top of page

Ultra processed food, your gut microbes and chronic illness.

Updated: Aug 8, 2023

Who would have imagined such intriguing connections? As we delve deeper into our exploration, a multitude of fascinating links reveal themselves.

Throughout history, humanity has engaged in the art of food preservation and processing, an evolution that commenced with sun drying, salting, pickling, and smoking. This journey progressed into the industrial era, ushering in an era of large-scale food production aimed at ensuring both microbial safety and accessibility, ultimately making sustenance more convenient and affordable. From humble beginnings of milling and extrusion, we advanced to embrace hydroxylation, hydrogenation, and the introduction of artificial flavors, colors, and preservatives. An entire industry blossomed around the intricate world of food production and processing.

Concurrently, we witnessed the emergence of various health concerns, such as obesity, diabetes, fatty liver, and metabolic syndrome—an amalgamation of abnormal cholesterol levels, abdominal fat, elevated blood sugar, and hypertension, often seen as a precursor to heart disease.

Diverse studies have unveiled a concerning pattern: the consumption of ultra-processed foods correlates with an increased risk of mortality, heart disease, and diabetes, with percentages ranging from 26% to a startling 60% in comparison to the consumption of minimally processed alternatives.

The disparity in nutritional value between ultra-processed and minimally processed foods is glaringly apparent, with the former exhibiting lower vitamin and fiber content alongside higher levels of saturated fats, sugars, and energy density.

Unseen perils lurk within our sustenance, stemming from packaging contaminants like phthalates, bisphenol, and mineral oils, as well as processing-derived contaminants like trans fatty acids and acroleins, which can manifest as potential toxins, eluding even the most vigilant observers.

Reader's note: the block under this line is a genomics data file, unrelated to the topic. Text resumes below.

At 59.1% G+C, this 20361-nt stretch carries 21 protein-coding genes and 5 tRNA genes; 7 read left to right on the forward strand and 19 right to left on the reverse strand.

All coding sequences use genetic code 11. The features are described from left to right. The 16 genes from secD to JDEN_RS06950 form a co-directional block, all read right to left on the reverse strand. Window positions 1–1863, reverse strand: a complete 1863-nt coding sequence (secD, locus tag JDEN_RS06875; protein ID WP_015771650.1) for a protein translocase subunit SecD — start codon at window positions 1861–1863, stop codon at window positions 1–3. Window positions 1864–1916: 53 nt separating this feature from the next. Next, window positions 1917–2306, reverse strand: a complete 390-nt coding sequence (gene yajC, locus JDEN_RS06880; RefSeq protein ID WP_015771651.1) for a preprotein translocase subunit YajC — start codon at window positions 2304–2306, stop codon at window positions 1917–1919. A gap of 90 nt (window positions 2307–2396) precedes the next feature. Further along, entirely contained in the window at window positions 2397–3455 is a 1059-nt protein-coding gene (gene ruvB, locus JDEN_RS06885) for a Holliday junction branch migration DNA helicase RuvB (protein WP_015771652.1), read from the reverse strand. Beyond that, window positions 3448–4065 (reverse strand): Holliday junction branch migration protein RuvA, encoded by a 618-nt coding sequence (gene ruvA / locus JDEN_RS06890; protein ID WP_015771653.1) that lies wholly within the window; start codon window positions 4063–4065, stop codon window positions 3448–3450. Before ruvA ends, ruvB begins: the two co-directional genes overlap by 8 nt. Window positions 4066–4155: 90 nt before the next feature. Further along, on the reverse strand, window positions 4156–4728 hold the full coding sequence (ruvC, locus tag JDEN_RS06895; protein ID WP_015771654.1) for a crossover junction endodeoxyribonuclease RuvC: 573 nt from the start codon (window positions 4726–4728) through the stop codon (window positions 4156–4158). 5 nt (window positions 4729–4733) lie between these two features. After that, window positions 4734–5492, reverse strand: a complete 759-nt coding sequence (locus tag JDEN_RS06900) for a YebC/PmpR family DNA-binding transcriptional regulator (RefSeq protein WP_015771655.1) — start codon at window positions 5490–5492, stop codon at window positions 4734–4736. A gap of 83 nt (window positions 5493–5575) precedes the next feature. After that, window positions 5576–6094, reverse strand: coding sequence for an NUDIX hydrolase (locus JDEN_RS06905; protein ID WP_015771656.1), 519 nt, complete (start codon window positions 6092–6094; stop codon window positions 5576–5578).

Moreover, transformations in food matrix and texture wield the power to influence digestibility and the bioavailability of essential nutrients. These shifts can alter chewing durations, elevate eating rates, and inadvertently lead to overconsumption. Within this culinary landscape, the inclusion of food additives—such as artificial sweeteners, colorants, and emulsifiers—introduces chemicals that can disrupt the harmony of beneficial gut bacteria, ushering in a cascade of effects.

Studies have illuminated a remarkable revelation: the implantation of gut microbiomes from diet-induced obese mice into lean recipient animals following a healthy diet suffices to stimulate fat accumulation. Furthermore, observations in animals suggest that changes in gut microbes influenced by Westernized diets can be inherited across generations, potentially inducing heritable metabolic changes.

The relentless inundation of processed fare has the potential to transform our once-friendly gut microbes into something less benign. These altered bacteria begin expressing genes that incite local inflammation within the gut, amplifying the absorption of detrimental bacterial particles into the bloodstream. This nefarious journey leads these particles to infiltrate the liver and adipose tissue, instigating a state of metabolic confusion within these vital organs. The consequences of this complex interplay may encompass chronic inflammatory conditions—such as obesity, diabetes, metabolic syndrome, fatty liver, and inflammatory bowel disease.

In the grand tapestry of understanding, it becomes evident that further research is an imperative in this pivotal realm of public health. This pursuit of knowledge is destined to culminate in the transformation of dietary guidelines and the evolution of public health policies, ushering in a brighter and more wholesome future for all.

Acknowledgment: Information sourced from the August 8, 2022 publication of Lancet Gastroenterology and Hepatology.

130 views0 comments

Recent Posts

See All
bottom of page